The Dodgers completed their third straight series sweep of the San Diego Padres at Dodger Stadium on Thursday, discarding their once competitive foes aside like the dismal sub-.500 team they’ve become in an 8-3 victory.
It was their 103rd win of the season — tied for fifth most in franchise history — with three games remaining. An undefeated finish and they’d match the franchise record set two years ago.
The problem is the San Francisco Giants have been even better, leaving the Dodgers as quite possibly the best second-place team since divisions were implemented in 1969.
Minutes after the Dodgers completed their win Thursday, the Giants’ expectation-defying season continued with a walk-off single from LaMonte Wade Jr. in a 5-4 triumph over the 50-win Arizona Diamondbacks that kept the Dodgers two games behind them in the National League West standings.
As a result, the Dodgers will need the Padres, who they beat for the ninth straight time Thursday, to take at least two of three games from the Giants this weekend while sweeping the Milwaukee Brewers to have a chance to win their ninth straight division title. If they don’t, they will host the wild-card game on Wednesday against the St. Louis Cardinals.
“We have to play good baseball,” Dodgers manager Dave Roberts said. “If we do that, bring it on. It doesn’t matter who we play or in what format.”
The Dodgers (103-56) continued Thursday where they left from their late-inning home run barrage Wednesday with back-to-back home runs from Mookie Betts and Corey Seager to start the bottom of the first inning. Justin Turner and AJ Pollock then went back-to-back in the fourth to give the Dodgers a 4-1 lead.
An inning later, Fernando Tatis Jr. mashed the longest home run of them all for the Padres (78-81) — a 457-foot, two-run blast that bounced off the top of the roof over the left field pavilion and out of the stadium. The blast was Tatis’ NL-leading 42nd and seventh at Dodger Stadium this season.
The Dodgers followed with a three-run sixth inning on four singles to effectively put the game away. Seager hit his second home run — and third in two days — in the eighth inning to remove any doubt as the Dodgers tallied more than five runs in consecutive games for the first time since July 31 and Aug. 1.
“It’s been a while since we’ve clicked,” Betts said. “It’s just good to know we can do it.”
As it stands, Max Scherzer would start the wild-card game for the Dodgers opposite the St. Louis Cardinals on Wednesday at Dodger Stadium. A loss and the Dodgers’ quest for back-to-back World Series titles would abruptly end without Clayton Kershaw throwing a single pitch in the playoffs unless he comes out of the bullpen that night.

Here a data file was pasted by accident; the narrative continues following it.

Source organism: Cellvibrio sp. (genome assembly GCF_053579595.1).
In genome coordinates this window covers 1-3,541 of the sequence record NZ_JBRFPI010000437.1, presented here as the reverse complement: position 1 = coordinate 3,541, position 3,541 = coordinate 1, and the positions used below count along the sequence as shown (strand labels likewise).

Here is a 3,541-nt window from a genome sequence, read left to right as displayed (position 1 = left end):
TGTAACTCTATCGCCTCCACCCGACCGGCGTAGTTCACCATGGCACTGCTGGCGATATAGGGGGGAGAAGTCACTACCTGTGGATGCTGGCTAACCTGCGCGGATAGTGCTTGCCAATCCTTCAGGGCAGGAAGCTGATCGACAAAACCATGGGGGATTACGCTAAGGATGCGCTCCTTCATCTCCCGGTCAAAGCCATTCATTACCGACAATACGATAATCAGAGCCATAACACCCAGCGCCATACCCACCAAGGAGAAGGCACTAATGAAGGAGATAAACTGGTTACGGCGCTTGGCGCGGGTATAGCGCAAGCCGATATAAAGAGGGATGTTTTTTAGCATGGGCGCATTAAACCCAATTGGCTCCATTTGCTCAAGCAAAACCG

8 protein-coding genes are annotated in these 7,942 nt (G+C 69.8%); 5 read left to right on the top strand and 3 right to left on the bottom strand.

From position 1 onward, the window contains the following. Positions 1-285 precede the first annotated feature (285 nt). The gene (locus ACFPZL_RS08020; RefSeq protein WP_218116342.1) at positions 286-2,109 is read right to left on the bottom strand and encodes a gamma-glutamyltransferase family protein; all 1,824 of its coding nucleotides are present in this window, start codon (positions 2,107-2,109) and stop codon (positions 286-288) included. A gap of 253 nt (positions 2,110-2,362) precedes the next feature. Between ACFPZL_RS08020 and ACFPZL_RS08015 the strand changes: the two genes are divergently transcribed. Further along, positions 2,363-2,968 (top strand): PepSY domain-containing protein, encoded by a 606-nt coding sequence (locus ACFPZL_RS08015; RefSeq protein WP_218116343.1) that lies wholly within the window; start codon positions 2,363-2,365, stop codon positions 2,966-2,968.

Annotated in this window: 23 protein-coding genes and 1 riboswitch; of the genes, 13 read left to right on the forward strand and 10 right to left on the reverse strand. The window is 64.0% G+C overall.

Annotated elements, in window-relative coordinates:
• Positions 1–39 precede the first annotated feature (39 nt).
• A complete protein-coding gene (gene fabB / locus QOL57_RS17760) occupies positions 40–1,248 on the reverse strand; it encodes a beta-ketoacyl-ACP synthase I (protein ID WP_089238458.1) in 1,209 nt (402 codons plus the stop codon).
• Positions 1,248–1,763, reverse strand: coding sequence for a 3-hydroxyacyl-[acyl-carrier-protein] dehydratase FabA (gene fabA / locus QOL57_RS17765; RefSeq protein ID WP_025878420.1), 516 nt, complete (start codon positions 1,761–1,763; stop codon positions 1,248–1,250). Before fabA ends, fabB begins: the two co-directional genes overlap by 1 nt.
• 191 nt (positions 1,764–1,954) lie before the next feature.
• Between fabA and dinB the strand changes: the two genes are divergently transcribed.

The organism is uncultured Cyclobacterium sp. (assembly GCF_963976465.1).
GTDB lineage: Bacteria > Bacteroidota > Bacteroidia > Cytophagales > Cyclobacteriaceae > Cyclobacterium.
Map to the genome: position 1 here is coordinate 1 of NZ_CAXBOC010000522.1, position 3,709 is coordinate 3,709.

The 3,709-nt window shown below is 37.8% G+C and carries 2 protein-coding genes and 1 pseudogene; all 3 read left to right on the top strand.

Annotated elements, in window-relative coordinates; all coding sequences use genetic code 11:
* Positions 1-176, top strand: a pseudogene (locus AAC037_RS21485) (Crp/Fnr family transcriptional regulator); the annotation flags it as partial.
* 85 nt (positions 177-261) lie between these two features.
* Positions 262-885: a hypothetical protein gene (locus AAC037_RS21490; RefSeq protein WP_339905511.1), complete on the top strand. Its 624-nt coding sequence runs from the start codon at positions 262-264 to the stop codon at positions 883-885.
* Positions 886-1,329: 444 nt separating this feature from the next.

That possibility means Kershaw, a free agent after the season, could take the mound Friday at Dodger Stadium against the Brewers for the final time as a member of the home team.
That he’s scheduled to pitch at all — and log a full starter’s workload — on Oct. 1 wasn’t a guarantee just a month ago when he was on the injured list with forearm inflammation. Kershaw missed more than two months — a month longer than initially expected — after a setback during his rehab.
Asked Thursday if his uncertain future added further motivation to return for the stretch run, Kershaw dismissed the notion.
“Honestly, my future will take care of itself,” Kershaw. “I’m not worried about that. I want to get back because of the opportunity that we have as a team. If there’s one thing I’ve learned, the opportunity to play deep into October doesn’t happen as often as it does for us. So, you can’t take that for granted. You just can’t.
“Yeah, that’s why. You want to be a part of it. I have never missed a postseason [because of] an injury and I don’t plan on doing it this year.”
To assure that Kershaw’s final outing as a Dodger isn’t Friday, the Dodgers would need to at least tie the Giants in the standings by the end of Sunday to force Game 163 for the division title in San Francisco on Monday.
The Dodgers have done their part down the stretch, posting the best record in the majors since Aug. 1. They began that day three games behind San Francisco. But the Giants have almost been as good and the Dodgers’ window for avoiding the wild-card game is closing.
“I think we understand that we’re having a good season to this point,” Roberts said, “and we’re wired to keep going.”
Lux’s scary crash becomes laughing matter
Gavin Lux slamming into the wall trying to make a catch in left-center field Wednesday was one of the scarier moments of the Dodgers’ season. By Thursday afternoon, it was something the team could laugh about.
There was a silhouette taped on to the State Farm ad where Lux’s body crashed into the wall by the time the Dodgers took the field for pregame workouts. It was the work of video coordinator Chad Chop, who used bullpen catcher Francisco “Chico” Herrera as the model for the outline.
“It’s hilarious,” Lux said. “He was like, ‘Can I do that?’ I was like ‘I don’t care.’ It’s a good way to make a joke about it. Now looking back at it, you can joke about it. So, it’s funny.”
The Dodgers could joke about it because Lux, who is less than a month into transitioning from the infield to the outfield, didn’t suffer any major injuries. He said his neck was stiff, but there aren’t any structural issues.
“It was scary,” Lux said. “But I’ll get some anti-inflammatories and we’ll roll.”
This story originally appeared in Los Angeles Times.
Source: Yahoo Sports